What is the Revenue Cycle?

By Ananth Seshadri4 min read · Posted Nov 24, 2022

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According to DeVry University, the revenue cycle is “the process of tracking and analyzing revenue received from patients during the course of their care process.” The cycle revolves around 7 steps, starting from the booking of appointments and concluding when the final costs of a patient’s care are eventually paid. In this article, I will describe the 7 steps of the revenue cycle and its overall functions.

The 7 Steps of the Revenue Cycle

Step 1: Preregistration

Preregistration is the most important step in the Revenue Cycle, as it solidifies the finances of the patient while preventing any questions about payment. Patients, either in-person or through the phone, provide information regarding their demographic, insurance, and clearing house eligibility. These pieces of information go to the patient’s healthcare insurance, which provides the patient’s coverage, co-payment, co-insurance, deductible, and potential referral. Usually, during this process, the medical providers can examine the patient's financial expectations and potential costs, as well as other factors including payment time and potential policies regarding cancellation, postponement, or the case of not showing up. Finally, these steps culminate in the patient scheduling an appointment.

Step 2: Registration

After the pre-registration is completed, the registration process starts off by ensuring the validity of the patient’s phone number, address, birth date, guarantors, and information regarding their insurance is correct. These pieces of data are normally collected after each time a patient is treated. After the patient provides and validates the necessary information, the providers have to ensure that they have received all of the proper information, which is then used to make co-payments. However, if a potential specialist is needed, then a referral or authorization is needed to treat the patient.

Step 3: Charge Capture

When the process of registration is done, charge capture is initiated, which can be done in 2 ways. The first way it can be done is through automation, in which information is automatically input into the medical providers’ billing system, which can also be based on the documentation they put in. However, some companies prefer to complete the charge capture process in a more out-of-date manner, using staff at the front billing desk to manually input information.

Step 4: Claim Submission and Medical Coding

After getting the charges, the medical provider’s revenue cycle staff will look at the charges, along with other medical codes, most notably the CPT and the Diagnosis code, which will question whether the medical procedure will correspond with the diagnosis. When there is more than one code provided, they must be separated in order to be coded correctly. After this has been completed, a process known as claim scrubbing will be initiated in order to ensure the accuracy of the code and whether they are going to the insurance provider correctly. The more efficient the process is, the quicker the insurance carrier payment will be. In general, the process revolves around sending claims from the medical management into mailrooms, known as clearing houses, which would then be sent to different payers. This leads to the creation of 2 reports: the transmission report, which identifies the claim sent and dropped, and the rejection report, which finds inaccurate medical codes.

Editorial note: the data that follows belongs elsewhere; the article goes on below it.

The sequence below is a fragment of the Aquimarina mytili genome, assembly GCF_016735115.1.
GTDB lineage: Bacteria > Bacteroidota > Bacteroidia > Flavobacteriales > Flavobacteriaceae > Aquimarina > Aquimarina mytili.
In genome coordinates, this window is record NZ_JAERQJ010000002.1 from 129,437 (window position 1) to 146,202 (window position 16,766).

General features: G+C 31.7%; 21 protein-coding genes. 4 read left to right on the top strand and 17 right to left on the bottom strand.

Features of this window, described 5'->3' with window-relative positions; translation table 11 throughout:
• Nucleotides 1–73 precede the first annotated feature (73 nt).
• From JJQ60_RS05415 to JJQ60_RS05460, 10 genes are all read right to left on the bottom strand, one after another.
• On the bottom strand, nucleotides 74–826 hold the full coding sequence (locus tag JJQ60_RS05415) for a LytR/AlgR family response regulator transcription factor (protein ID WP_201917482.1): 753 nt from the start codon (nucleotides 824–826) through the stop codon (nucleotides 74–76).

Step 5: Remittance

After a medical practice’s claim has been sent, the process of remittance begins, which displays the benefits and service payments. Furthermore, allowables are agreed to during this time, which are the prices that were agreed upon by the provider and the patient. Adding on, fee schedules are also implemented, which represent the amount a provider charges per service. The final part of the remittance process is write-offs, both contractual and non-contractual. Contractual write-offs are inevitable, as they show the rates contracted by the patient and provider, whereas it is possible to avoid non-contractual write-offs, which normally occur when the provider’s revenue cycle system undergoes a stage of inaccuracies.

Step 6: Insurance Payment and Follow-Ups

During this time, medical providers look at the payments that have and have not been made. In order to do this, account receivable, or A/R, reports or creates to highlight the amounts of money that have been paid off by the insurance and/or patient and how much is remaining. This process will justify the validity of the insurance follow-up process and whether there are not any inaccuracies going through it.

Step 7: Patient Payments and Collections

The final step of the revenue cycle is often considered the most difficult, due to the discussion on why to collect money from a patient. Normally, medical companies often use their front desk to collect money from patients during their service times. This process is facilitated through certain company policies, such as ones regarding co-payments and deductible payments.

References

About The Author

Ananth Seshadri

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Hello, I am Ananth Seshadri, an Article Writer at Pitch Labs! I am interested in law and love to write articles about impactful topics. With my passion and dedication, I hope to captivate and inspire people in the present and future with my writing.

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